U.S. senators reached a deal Tuesday that would allow a vote to confirm Loretta Lynch as attorney general to move forward without further delay. A representative for a prominent Senate Republican attributed Lynch's eventual confirmation to a bipartisan deal on a law that helps human trafficking victims. No date for the confirmation vote has yet been announced, however.

Republican and Democratic senators have worked on final language that addresses the parties' dispute over an anti-abortion provision that held up the bill. But early details of the negotiated deal show the abortion restrictions are still a part of the measure.

“I’m thrilled we were finally able to come together to break the impasse over this vital legislation, and I look forward to swift passage in the Senate so we can ensure victims of human trafficking receive the resources they need to restore their lives,” said Sen. John Cornyn, R-Texas, in a statement Tuesday. Cornyn was a key negotiator in the deal.

Republican leaders had refused to bring Lynch up for a vote until the deal was final, drawing searing criticism from Democrats, the civil rights community and African-Americans over the nearly six-month delay. Lynch, currently the top federal prosecutor in Brooklyn, New York, would be the first black female to hold the post of attorney general. Last week, President Barack Obama, who announced that Lynch would replace Eric Holder in November, called the delays on her confirmation "embarrassing."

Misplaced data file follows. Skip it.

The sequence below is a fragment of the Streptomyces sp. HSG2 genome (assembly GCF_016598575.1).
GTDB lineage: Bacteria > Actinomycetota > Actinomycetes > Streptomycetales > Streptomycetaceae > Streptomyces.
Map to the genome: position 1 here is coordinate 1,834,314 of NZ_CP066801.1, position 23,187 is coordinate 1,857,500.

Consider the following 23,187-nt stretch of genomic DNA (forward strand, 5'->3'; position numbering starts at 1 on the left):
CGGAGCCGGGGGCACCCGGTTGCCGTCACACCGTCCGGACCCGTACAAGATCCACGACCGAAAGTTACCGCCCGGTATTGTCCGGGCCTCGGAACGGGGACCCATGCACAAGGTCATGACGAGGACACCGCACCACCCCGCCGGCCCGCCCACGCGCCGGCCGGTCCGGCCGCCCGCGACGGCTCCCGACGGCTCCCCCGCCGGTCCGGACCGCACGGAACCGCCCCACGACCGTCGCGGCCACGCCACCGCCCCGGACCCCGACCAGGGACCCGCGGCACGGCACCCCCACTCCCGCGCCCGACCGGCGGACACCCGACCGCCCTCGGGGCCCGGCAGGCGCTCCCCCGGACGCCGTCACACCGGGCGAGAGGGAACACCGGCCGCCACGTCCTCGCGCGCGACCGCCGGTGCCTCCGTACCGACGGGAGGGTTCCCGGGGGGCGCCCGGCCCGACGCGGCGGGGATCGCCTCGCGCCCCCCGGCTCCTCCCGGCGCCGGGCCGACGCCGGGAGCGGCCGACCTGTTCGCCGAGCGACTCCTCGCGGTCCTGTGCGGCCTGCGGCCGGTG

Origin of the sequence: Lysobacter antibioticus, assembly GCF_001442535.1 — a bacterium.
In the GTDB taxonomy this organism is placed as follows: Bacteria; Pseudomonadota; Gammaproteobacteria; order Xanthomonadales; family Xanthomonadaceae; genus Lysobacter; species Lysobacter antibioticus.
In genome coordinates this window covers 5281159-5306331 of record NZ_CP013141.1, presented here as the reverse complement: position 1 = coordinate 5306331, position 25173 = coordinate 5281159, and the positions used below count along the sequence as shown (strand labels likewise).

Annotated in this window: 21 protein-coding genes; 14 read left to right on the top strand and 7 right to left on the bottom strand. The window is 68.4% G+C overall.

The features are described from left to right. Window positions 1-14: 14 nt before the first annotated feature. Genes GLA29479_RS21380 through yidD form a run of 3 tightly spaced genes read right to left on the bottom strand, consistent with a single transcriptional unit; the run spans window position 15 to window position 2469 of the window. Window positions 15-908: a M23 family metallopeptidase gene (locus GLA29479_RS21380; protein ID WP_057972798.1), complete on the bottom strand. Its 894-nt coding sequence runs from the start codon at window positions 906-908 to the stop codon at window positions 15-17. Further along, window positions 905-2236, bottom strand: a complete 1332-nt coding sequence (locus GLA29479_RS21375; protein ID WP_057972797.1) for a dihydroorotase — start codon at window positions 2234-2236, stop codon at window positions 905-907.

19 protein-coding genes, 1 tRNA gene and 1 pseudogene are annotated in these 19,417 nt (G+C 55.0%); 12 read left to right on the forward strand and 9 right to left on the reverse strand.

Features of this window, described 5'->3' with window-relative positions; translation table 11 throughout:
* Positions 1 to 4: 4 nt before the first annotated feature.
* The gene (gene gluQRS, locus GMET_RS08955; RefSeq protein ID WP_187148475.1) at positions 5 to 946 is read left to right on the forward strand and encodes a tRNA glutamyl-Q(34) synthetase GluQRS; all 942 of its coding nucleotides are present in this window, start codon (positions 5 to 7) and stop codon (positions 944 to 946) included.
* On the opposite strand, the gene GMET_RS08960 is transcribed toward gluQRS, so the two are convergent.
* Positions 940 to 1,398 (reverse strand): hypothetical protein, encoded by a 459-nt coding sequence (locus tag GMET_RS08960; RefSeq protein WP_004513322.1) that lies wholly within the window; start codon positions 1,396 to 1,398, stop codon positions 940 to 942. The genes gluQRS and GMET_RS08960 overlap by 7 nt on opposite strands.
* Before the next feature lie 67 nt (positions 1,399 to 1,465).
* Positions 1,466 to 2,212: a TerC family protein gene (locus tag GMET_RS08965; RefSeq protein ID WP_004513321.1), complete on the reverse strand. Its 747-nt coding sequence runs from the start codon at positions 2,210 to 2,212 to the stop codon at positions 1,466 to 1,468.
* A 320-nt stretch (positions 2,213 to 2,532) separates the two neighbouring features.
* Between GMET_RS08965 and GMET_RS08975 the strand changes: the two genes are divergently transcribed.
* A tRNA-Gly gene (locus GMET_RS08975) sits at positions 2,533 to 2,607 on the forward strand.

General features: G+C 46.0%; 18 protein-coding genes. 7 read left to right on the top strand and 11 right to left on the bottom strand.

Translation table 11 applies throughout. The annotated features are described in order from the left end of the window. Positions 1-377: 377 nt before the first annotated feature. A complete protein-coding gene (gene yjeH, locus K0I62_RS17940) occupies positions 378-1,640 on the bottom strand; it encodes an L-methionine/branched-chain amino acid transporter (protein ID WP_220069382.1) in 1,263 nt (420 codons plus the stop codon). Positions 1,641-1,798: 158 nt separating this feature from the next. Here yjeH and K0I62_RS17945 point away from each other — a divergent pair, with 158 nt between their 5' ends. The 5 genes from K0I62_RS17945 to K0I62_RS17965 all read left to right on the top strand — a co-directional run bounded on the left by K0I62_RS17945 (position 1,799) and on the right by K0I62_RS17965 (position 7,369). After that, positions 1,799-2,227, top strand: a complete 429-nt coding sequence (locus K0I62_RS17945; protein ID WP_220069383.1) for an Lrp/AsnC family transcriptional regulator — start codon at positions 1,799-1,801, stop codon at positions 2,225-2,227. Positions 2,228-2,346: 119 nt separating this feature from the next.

Negotiations were centering around a funding mechanism for a trafficking victims' fund that would neither relax nor toughen existing bans on federal abortion spending. The so-called Domestic Trafficking Victims’ Fund would receive money collected from criminal offenders and other funding previously appropriated by Congress, according to an aide for Cornyn. The deal on the funding structure would ensure proper resources are available to victims, while long-standing Hyde Amendment restrictions on federal funding of abortion remained in place.